Restoring a real ring tone
As in brass bells.
I’ve had a black, desk rotary phone for as long as I can remember. I think it belonged to my grandmother — insofar as “belong” can apply to a phone that has “BELL SYSTEM PROPERTY NOT FOR SALE” stamped on the bottom. It’s a black Western Electric Model 500, manufactured in 1969, once ubiquitous, when the Beatles were still together. Many years ago I put a modular cord on it. But it never rang, so I kept it in storage.
I don’t know why, maybe because it’s time to get a new cell phone. But I wanted to get that old phone ringing again. A short search turned up a retired police officer near Detroit who is devoted to restoring vintage rotary telephones.
A dozen highly conversational and instructional e-mails later, the replacement of missing gongs for $15, an evening rewiring the WE 500, and now I’ve got a phone that rings like yesteryear.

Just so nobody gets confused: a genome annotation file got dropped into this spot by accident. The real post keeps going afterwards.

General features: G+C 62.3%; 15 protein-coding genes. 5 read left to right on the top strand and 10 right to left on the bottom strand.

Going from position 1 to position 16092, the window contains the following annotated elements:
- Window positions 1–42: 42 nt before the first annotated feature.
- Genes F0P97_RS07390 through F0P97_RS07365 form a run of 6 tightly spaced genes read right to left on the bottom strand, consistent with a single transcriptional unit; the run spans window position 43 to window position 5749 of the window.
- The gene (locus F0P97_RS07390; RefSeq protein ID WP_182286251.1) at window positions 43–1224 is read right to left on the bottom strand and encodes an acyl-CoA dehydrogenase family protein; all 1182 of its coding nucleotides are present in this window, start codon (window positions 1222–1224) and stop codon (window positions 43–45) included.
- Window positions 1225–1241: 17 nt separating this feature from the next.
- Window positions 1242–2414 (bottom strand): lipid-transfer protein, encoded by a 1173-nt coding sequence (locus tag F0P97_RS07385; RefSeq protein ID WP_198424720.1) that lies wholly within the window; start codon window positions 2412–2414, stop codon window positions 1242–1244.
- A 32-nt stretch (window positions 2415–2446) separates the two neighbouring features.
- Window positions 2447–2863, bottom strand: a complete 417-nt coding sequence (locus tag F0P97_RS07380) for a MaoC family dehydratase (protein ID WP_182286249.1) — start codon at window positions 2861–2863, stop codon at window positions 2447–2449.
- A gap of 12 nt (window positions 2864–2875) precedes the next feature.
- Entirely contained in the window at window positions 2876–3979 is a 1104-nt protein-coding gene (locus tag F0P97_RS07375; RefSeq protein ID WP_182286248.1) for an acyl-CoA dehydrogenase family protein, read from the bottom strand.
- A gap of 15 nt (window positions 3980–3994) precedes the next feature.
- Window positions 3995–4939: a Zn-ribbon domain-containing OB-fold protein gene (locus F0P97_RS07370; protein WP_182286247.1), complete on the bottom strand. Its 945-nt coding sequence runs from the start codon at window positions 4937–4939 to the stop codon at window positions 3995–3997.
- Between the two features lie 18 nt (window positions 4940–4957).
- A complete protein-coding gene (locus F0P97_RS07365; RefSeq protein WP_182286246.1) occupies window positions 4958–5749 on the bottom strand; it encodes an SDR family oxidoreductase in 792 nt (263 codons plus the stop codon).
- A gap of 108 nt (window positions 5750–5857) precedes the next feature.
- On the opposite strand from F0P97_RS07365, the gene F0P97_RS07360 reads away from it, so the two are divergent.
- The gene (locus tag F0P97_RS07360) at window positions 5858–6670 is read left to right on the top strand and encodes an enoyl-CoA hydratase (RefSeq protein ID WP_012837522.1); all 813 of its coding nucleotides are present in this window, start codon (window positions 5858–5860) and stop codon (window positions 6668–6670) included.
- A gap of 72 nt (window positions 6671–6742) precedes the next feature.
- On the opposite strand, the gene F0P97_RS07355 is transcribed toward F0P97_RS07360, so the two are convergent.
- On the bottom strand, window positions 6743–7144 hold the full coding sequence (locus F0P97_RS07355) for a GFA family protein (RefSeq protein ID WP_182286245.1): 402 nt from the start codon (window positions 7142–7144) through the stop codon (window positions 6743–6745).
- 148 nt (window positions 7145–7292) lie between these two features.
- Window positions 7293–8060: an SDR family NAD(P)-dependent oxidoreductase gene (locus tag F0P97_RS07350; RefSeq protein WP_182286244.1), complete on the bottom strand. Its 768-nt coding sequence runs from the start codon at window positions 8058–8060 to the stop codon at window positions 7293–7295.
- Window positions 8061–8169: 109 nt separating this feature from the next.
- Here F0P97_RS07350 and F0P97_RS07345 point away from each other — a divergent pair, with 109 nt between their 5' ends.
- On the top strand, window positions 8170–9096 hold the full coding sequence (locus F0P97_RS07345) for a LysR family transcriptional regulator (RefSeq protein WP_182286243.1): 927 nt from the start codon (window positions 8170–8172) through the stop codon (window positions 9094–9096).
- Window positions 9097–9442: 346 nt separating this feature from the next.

This is a sound that is largely lost in the world of ersatz downloaded ringtones.
It’s often said that the sense of smell is the most evocative. For me, sound is equally evocative. So many sounds have largely disappeared. My favorites are heavy, piston airplanes like DC-6s and Connies, the chain-drag sound of air-cooled Volkswagens, a room full of typewriters. The fire signal in the town I grew up in sounded both mournful and dreadful at the same time, a doppler-distorted trumpet you could hear miles away. Now decades removed, I can still hear it.